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Adobe’s goal to make ‘creative photography’ accessible

Adobe’s vice president has flagged the his goal to ‘democratise creative photography’, by designing a AI-based ‘universal camera app’ that uses computational photography processes to serve the needs of all photographers.

Marc Levoy.

As the director of Adobe’s Emerging Products Group, Marc Levoy [right] provided interesting insight into his vision for the future of photo editing. In the interview on the Adobe Blog, he also made slightly controversial statements by dismissing the existence and merit of ‘straight photography’.

Who is Marc Levoy?

Levoy may not be a household name among photographers, but as a computer graphics researcher he’s played a major role in smart phone camera development. He spent most of the last decade working at Google as a ‘tastemaker’, AKA lead engineer, for the Pixel smart phone camera. During this time, 2014 – 2020, he led the team that designed the HDR+, Portrait Mode, and Night Sight mode in the Google Pixel.

This work, he claims, contributed to democratising’good photography’. As smart phone cameras utilise computational processes, everyday users can now achieve quality image results that would have previously required some knowledge of camera settings. The Pixel’s Night Sight, for example, allows users to adequately capture handheld astrophotography, which would ordinarily require a DSLR, tripod, and programming manual settings.

Earlier in Levoy’s career he launched a Google-funded Stanford research project called CityBlock, which would later be commercialised to become Google Street View. And before that – in the ’90s – Levoy specialised in cartoon animation, volume rendering, and 3D scanning. Read more about his career bio here.

He was recently appointed membership to the National Academy of Engineering, a private peer-elected non-profit institution, in recognition for his work in computer graphics and digital photography.

Adobe ‘democratising creative photography’

Levoy joined Adobe in mid-2020, and brought his expertise – and corporate philosophy – to the company. He partly credits the smart phone camera’s rapid development to the ‘culture of publication’ among manufacturers, including Google, ‘which allowed other companies to become “fast-followers”‘. At Adobe he’s encouraging his team to do the same and publish research for peer review.

‘At Google and now here at Adobe, I’ve tried to hire mostly PhD superstars. They’re smart, they’re creative, and they think of things that others haven’t,’ Levoy said. ‘But these folks want to be recognised for what they’ve invented, and they want to talk about them at conferences, and get feedback from their peers. In short, they want to be part of a research community. To attract this caliber of people, I need to let them publish. Industrial Light and Magic and Pixar under Ed Catmull used the same strategy. In fact, I learned it from him.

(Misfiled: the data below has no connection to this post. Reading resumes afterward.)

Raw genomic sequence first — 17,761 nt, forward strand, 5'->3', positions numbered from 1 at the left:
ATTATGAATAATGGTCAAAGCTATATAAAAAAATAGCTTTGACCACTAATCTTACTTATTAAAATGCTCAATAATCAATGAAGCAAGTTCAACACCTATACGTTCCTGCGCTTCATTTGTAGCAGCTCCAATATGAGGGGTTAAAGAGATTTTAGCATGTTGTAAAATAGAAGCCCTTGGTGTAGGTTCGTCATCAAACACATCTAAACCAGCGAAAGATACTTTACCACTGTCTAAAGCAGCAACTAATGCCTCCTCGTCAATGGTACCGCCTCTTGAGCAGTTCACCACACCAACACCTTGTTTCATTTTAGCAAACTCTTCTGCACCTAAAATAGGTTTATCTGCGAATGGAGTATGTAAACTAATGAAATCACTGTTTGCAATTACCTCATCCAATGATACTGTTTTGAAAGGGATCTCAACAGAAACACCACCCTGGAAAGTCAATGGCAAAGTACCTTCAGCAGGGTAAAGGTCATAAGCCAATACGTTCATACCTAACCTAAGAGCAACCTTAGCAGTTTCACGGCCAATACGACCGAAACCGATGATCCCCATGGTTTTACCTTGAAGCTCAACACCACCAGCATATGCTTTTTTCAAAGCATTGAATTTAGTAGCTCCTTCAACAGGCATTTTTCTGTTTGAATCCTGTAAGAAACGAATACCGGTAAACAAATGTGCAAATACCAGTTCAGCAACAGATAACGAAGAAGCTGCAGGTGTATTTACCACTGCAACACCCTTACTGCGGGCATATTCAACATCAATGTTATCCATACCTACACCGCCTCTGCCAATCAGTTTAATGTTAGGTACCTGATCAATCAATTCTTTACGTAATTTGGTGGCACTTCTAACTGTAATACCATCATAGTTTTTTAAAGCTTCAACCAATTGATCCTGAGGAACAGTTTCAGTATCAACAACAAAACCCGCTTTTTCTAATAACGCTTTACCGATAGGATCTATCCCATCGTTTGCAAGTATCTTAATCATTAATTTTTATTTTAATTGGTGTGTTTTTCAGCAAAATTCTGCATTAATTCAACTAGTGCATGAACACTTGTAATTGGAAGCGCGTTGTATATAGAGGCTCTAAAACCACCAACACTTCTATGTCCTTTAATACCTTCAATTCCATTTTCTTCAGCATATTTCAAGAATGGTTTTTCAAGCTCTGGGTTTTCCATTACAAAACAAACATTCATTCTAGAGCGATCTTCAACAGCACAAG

‘Does this strategy let competitors catch up faster? Sometimes yes, and this is arguably why Apple’s smartphone photography got good so quickly over the last 3 years. How can a team that publishes respond to this threat? Perhaps delay publication a bit. Otherwise, run faster and breathe deeper. Invent more cool stuff.’

Sharing secrets with competitors is an interesting strategy for Adobe, given it’s photo editing software monopoly wasn’t achieved by playing nice with others. But this approach is seemingly essential for Levoy to accelerate his goal of ‘democratising creative photography’, which means making it accessible to the masses.

‘Adobe is an attractive place to do this, because it caters to people who are trying to take their photography to the next level, and are therefore willing to spend a bit longer composing and capturing a picture.’

Levoy doesn’t divulge precisely what his team is working towards. But he points out that Adobe is primed to develop tools that ‘marry pro controls to computational photography image processing pipelines’. And, obviously, artificial intelligence (AI) plays a central role.

Good photo editing still requires photographers to possess a refined skill set. Many even label editing an ‘art’. While one-click presets and automated processes are becoming more powerful and intuitive, most professional photo editing remains a manual endeavour. There is an unquenchable thirst among enthusiast photographers to learn photo editing, and there is no shortage of workshops and masterclasses to attend. Quality photo editing is one of the few remaining barriers of entry for certain styles of professional photography, and it appears that Levoy’s vision aims to lift those barriers.